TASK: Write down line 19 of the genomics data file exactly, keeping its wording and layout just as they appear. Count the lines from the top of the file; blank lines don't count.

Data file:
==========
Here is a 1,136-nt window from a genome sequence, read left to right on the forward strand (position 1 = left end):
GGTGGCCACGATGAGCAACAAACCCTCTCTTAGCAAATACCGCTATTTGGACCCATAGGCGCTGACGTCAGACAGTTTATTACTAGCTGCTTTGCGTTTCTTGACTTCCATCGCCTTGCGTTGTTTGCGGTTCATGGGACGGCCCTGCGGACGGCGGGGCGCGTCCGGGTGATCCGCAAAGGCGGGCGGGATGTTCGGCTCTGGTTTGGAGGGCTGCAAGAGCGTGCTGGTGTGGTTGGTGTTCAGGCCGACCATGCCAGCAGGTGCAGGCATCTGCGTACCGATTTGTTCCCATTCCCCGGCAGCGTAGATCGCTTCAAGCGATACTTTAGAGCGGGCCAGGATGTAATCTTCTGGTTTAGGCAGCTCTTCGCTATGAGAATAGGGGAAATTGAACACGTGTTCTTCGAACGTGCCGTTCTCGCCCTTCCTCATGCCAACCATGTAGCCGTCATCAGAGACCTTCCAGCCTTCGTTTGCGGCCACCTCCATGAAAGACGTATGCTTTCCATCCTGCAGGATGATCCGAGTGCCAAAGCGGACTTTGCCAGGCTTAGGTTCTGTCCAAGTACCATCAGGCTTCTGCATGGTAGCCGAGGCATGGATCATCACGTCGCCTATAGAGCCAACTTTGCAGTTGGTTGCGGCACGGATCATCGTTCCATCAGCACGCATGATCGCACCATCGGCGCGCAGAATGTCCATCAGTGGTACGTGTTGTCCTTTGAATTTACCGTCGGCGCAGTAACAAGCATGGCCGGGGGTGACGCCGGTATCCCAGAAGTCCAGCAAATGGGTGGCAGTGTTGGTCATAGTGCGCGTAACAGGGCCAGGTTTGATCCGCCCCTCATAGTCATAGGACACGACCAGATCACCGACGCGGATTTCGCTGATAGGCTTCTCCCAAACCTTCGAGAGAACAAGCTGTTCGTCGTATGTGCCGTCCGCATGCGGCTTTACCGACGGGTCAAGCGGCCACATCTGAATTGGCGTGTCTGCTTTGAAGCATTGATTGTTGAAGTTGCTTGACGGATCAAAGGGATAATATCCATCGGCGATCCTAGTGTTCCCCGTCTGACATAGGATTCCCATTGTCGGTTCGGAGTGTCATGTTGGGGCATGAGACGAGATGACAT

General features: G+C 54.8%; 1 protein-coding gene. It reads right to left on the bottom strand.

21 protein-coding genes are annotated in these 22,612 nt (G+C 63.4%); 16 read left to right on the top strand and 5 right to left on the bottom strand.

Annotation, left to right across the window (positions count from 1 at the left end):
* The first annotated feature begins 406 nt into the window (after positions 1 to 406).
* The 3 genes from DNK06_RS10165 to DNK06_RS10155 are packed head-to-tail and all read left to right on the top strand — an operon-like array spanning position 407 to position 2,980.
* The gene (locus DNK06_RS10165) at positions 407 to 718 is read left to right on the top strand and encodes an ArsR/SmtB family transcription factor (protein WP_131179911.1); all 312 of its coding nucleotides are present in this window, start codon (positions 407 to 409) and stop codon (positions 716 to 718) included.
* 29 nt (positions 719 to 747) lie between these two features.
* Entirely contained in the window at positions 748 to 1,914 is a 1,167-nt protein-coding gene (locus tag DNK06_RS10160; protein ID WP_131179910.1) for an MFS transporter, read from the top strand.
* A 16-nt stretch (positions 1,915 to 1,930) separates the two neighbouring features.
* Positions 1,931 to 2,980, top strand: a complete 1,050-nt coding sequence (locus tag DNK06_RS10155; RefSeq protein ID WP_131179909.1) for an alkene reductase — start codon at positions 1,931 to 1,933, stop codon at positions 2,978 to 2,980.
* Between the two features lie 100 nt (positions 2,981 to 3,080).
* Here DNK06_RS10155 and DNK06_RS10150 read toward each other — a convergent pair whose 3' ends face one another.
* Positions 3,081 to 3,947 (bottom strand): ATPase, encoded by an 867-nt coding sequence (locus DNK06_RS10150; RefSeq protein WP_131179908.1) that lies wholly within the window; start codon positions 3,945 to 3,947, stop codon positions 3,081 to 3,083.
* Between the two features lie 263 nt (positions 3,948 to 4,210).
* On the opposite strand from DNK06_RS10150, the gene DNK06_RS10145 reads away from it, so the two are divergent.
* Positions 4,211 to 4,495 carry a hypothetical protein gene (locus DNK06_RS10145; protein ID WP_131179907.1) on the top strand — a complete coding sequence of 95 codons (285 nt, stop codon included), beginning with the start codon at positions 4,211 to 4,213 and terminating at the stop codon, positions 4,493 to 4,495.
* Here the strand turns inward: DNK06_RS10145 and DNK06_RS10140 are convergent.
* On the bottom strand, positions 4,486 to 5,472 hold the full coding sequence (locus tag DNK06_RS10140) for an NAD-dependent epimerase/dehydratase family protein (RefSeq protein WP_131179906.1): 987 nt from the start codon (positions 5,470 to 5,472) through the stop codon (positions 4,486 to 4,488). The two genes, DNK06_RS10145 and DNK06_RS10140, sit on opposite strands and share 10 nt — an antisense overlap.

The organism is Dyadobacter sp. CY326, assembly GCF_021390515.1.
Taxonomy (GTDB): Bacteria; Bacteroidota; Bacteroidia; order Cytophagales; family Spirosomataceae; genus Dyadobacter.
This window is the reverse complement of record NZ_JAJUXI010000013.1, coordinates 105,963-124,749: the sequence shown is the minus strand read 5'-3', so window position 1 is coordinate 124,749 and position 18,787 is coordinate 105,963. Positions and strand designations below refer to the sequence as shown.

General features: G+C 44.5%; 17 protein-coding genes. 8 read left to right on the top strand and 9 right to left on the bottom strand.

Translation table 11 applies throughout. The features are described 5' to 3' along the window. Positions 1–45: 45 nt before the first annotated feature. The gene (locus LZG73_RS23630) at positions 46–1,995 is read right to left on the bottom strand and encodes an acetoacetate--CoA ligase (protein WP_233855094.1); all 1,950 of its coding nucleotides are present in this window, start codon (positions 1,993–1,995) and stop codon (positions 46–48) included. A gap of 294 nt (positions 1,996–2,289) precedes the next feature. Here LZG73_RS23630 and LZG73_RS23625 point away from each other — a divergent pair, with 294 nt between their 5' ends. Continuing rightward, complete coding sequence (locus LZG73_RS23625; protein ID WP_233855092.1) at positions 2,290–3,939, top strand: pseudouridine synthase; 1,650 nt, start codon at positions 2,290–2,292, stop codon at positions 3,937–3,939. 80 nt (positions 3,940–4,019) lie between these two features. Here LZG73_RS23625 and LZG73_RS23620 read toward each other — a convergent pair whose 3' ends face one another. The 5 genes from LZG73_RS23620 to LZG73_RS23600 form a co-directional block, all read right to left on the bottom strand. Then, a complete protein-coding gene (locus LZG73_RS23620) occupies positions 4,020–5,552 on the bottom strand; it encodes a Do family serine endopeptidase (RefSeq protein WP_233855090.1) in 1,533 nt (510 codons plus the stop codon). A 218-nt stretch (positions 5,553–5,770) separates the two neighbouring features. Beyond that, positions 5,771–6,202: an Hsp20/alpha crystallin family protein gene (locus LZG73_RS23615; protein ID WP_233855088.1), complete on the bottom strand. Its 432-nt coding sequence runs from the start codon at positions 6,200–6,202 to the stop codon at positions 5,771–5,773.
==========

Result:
* Here the strand turns inward: DNK06_RS10145 and DNK06_RS10140 are convergent.